The Cincinnati Office of Environment and Sustainability (OES), with the aid of an equity map developed by Rocky Mountain Institute, hopes to expand rooftop solar access to minority groups and increase distributed generation equity.
To achieve this goal, OES’ Jennifer Zavon and Kelsey Hawkins-Johnson agreed with Solar United Neighbors to set up a solar bulk-buying program. This type of program uses the purchasing power of a large group of people to get price breaks from local residential solar installers. The early sign-up of customers can be used to lower per-project costs, because the installers realize an immediate bump in business.
According to OES, there’s no commitment to sign up for the co-op. Signing up gives homeowners access to more information and the option to have an inspector to determine their home’s rooftop solar potential. Potential customers do not even have to live in Cincinnati to take part.
In 2022, the Cincinnati Electric Aggregation Program will begin receiving 15% of its electricity from solar. A 1,000 acre solar array is being built around 40 miles east of Cincinnati to serve the aggregation program. The array represents one of the largest municipally led solar arrays in the country.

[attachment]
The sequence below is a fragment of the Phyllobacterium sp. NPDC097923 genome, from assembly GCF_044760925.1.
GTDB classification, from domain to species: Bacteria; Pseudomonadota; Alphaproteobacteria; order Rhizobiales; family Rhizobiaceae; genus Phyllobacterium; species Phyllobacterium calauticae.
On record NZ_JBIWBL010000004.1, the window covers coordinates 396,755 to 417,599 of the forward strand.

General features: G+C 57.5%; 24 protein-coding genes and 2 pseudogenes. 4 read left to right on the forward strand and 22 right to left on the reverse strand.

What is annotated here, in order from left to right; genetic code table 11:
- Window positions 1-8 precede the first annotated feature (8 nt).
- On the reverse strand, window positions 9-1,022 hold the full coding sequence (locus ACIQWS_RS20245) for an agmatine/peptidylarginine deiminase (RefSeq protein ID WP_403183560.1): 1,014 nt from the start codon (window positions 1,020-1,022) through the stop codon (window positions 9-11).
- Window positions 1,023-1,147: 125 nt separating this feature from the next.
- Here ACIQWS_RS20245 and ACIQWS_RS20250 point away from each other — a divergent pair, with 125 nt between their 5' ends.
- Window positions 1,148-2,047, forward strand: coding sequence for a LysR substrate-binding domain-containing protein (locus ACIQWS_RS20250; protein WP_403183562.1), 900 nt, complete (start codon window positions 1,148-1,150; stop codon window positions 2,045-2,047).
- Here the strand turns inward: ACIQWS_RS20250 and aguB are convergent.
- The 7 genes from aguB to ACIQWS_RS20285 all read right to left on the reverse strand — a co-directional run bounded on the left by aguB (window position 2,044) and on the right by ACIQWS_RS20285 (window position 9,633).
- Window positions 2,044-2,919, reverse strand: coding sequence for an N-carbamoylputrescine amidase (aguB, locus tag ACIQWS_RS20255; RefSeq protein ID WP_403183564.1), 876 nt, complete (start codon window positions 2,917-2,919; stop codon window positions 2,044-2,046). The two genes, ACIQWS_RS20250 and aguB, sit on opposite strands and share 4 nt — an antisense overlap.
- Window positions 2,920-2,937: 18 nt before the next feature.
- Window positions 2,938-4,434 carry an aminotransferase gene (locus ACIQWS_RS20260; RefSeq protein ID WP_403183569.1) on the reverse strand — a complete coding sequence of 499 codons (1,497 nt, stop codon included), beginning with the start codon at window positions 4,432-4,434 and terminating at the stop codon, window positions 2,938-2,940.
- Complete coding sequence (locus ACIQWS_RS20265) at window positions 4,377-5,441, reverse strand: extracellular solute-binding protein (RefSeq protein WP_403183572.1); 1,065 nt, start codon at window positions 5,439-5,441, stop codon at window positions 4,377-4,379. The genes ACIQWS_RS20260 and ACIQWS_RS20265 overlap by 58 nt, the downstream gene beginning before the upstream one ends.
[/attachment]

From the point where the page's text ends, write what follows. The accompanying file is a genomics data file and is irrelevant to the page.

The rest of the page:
Solarize campaigns were identified by Clean Kilowatts and Lawrence Berkeley National Laboratory as one of the five best ways to close the equity gap in solar adoption, according to a 2020 study. The study also found that these programs work best at the community scale, like this Cincinnati program, rather than at the state or national scale.
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